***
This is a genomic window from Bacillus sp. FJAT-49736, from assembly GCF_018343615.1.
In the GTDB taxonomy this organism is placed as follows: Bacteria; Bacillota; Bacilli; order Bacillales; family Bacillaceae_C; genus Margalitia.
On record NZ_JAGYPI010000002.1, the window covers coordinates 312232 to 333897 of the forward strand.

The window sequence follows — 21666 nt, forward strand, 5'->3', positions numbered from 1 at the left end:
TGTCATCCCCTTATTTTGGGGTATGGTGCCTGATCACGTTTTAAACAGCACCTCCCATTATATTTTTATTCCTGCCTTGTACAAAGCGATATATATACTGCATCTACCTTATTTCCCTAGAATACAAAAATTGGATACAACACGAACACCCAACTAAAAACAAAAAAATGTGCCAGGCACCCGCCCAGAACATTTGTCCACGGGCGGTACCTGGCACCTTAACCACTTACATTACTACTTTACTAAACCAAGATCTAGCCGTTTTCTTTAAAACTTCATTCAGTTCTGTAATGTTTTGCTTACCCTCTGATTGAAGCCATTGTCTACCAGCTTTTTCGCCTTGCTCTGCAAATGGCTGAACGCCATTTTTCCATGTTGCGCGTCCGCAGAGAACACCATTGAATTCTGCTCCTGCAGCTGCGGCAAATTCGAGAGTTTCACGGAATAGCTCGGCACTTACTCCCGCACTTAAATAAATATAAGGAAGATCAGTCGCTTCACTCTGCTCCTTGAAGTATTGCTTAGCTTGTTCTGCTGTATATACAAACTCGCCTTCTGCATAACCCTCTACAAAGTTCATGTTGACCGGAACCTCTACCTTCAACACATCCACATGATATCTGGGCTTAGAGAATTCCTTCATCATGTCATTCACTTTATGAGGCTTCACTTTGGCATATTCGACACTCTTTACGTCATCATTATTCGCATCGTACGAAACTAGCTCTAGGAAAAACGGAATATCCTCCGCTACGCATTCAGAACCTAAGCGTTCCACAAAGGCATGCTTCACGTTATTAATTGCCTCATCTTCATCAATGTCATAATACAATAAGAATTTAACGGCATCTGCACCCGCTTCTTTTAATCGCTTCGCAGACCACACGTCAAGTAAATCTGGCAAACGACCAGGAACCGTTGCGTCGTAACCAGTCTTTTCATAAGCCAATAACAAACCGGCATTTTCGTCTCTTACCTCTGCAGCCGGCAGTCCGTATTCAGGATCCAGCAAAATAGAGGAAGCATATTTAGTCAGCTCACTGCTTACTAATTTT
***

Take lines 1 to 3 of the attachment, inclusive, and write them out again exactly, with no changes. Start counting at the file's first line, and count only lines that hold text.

This is a genomic window from Bacillus sp. FJAT-49736, from assembly GCF_018343615.1.
In the GTDB taxonomy this organism is placed as follows: Bacteria; Bacillota; Bacilli; order Bacillales; family Bacillaceae_C; genus Margalitia.
On record NZ_JAGYPI010000002.1, the window covers coordinates 312232 to 333897 of the forward strand.